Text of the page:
The narrator notices right away that life at Manderley is carefully planned and scheduled. Maxim gets up from his bed (the couple sleeps in separate beds, in either the same or adjoining bedrooms, it would appear) early every day—when the narrator comes downstairs, she finds Maxim already finishing breakfast. On her first morning at Manderley, Maxim tells the narrator that his grandmother and his sister, Beatrice, will want to visit them immediately.
Du Maurier conveys the narrator’s awkwardness and lack of comfort at Manderley: she sleeps in too late, and seems unaware of the schedule for the coming weeks. It’s also worth noting that du Maurier glosses over any sexual details in her novel: it appears that Maxim and Rebecca sleep in different beds in the same room, but even this only hinted at. This was a common convention for novels of the period—it would be a long time before censorship codes allowed people to write about sex, or even the vague implication of sex.
The narrator eats breakfast by herself, until it’s past 10 o’clock. She apologizes to Frith for eating so slowly, and notices that he seems surprised by her. The narrator realizes that she lacks poise and sophistication, since she wasn’t raised in a wealthy household. She goes to the library, which she finds extremely cold. When she asks Frith to light the hearth in the library, he explains that the first Mrs. de Winter usually didn’t light the fire in the morning, but says that from now on it will be lit early. The narrator, reluctant to change the routine, tells Frith that there’s no need to warm the library after all.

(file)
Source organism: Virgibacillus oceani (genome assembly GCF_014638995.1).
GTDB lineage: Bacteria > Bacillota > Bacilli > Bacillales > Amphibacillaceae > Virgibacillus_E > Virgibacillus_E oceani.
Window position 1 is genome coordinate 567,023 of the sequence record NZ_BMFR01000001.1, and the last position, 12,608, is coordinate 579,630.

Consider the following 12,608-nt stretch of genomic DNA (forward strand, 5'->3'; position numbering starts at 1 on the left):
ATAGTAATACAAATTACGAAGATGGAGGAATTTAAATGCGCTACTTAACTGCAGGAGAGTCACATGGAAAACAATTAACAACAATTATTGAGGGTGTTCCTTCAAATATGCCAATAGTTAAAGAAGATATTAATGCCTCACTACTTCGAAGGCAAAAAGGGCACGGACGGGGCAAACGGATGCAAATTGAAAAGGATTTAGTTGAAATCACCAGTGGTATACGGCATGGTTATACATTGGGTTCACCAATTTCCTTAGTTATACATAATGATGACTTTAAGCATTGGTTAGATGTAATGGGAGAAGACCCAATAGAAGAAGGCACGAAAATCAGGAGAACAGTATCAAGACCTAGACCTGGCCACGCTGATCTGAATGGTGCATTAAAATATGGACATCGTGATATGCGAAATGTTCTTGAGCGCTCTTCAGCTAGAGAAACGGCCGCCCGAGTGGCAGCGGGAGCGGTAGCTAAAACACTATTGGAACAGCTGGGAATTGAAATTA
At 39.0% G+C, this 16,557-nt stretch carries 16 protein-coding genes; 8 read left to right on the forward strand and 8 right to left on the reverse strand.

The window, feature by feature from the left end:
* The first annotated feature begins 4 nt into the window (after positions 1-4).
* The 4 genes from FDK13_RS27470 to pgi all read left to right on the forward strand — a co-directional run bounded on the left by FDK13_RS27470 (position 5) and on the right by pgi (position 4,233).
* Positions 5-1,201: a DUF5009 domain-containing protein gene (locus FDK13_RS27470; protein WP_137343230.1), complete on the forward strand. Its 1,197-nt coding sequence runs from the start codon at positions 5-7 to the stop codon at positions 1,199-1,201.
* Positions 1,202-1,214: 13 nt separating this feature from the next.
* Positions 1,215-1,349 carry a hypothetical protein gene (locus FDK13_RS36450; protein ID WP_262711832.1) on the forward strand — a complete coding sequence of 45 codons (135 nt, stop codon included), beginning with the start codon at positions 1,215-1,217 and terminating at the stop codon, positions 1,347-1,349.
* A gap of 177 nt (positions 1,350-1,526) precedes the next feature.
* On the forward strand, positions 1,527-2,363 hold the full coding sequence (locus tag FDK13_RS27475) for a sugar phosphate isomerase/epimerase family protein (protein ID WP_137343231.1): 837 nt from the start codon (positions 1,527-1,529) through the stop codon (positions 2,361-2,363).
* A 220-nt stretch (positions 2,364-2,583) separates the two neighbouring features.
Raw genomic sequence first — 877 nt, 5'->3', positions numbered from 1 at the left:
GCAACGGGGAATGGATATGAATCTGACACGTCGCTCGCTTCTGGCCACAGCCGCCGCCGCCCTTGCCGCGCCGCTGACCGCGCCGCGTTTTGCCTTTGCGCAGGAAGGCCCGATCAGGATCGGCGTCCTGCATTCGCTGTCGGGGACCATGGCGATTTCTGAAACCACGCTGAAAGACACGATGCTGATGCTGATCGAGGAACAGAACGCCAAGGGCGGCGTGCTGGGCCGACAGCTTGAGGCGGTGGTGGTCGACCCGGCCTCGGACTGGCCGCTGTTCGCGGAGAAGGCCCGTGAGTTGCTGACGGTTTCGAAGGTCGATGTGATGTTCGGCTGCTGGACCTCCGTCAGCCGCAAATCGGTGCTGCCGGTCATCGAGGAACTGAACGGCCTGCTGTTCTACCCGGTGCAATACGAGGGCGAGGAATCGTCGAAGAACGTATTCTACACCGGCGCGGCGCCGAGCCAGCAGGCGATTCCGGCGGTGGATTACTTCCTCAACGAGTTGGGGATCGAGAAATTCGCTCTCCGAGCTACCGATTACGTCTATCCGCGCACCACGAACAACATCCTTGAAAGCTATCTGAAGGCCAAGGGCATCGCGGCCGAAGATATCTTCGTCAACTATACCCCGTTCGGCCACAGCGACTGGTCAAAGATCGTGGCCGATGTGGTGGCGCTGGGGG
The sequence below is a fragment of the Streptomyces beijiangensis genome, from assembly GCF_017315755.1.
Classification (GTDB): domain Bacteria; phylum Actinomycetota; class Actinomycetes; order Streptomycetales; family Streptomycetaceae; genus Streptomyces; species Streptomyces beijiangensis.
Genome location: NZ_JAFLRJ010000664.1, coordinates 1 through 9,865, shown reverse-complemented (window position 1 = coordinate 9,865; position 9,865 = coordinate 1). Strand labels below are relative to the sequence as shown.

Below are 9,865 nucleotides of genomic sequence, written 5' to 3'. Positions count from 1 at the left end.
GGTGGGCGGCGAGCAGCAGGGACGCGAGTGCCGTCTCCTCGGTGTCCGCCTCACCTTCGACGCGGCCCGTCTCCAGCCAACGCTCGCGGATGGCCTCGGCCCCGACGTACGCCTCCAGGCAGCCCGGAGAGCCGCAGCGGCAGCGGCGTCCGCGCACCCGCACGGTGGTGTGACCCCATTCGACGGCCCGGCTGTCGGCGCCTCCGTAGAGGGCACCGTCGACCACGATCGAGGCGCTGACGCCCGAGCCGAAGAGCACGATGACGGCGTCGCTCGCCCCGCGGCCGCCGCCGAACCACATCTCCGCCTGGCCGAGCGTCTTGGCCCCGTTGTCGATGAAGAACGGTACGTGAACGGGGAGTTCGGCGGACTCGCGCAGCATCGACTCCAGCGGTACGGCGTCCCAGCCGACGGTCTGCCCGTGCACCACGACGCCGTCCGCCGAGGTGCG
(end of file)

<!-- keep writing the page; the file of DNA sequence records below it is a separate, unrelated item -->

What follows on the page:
At every turn, the narrator finds herself being compared to her predecessor. There’s no particular reason why Frith has to mention that Rebecca used to light the fire later in the day—the only purpose of such an explanation, it would seem, is to remind the narrator that she’s out of place. Plainly, the servants of Manderley are still devoted to the “first Mrs. De Winter,” and the narrator is so uncomfortable that she doesn’t want to challenge the authority of Rebecca—or even the memory of Rebecca.
In the “morning-room” of the house, the narrator sits with her two dogs. She realizes that even these animals knew what time the library was heated—she’s clueless in her new home. She notices a writing table in the morning-room, and is surprised to see a notebook on which someone has written a list of planning subjects, such as “addresses,” “menus,” etc. She notices that the handwriting is Rebecca’s.
Du Maurier uses some rhetorical tricks to convey a sense of claustrophobic “closeness.” The narrator keeps finding small symbols of Rebecca’s presence; her handwriting, her dogs, her fireplace, etc. It’s as Rebecca is standing right next to the narrator at all times.
The telephone rings, and the narrator answers it. A low voice asks for “Mrs. de Winter,” and the narrator replies that Mrs. de Winter has been dead for more than a year. Then, the narrator realizes that the voice belongs to Mrs. Danvers—she’s speaking to Mrs. Danvers on a houseline. Danvers explains that she wants to know if the narrator approves of the menus for the day. The narrator replies that she has no preference about the food for the day.
The narrator hangs up the phone and stares at Rebecca’s notebook. Rebecca kept herself busy for years by attending to the affairs of Manderley: the food, the scheduling, etc. Slowly, the narrator takes a pen and writes a letter to Mrs. Van Hopper, explaining that everything is well with her. As she writes, she thinks that she is an “indifferent pupil taught in a second-rate school.”
It’s poignant that the narrator has no one to communicate with from the outside world except for Van Hopper—a woman who, toward the end of their time together, despised and mocked the narrator.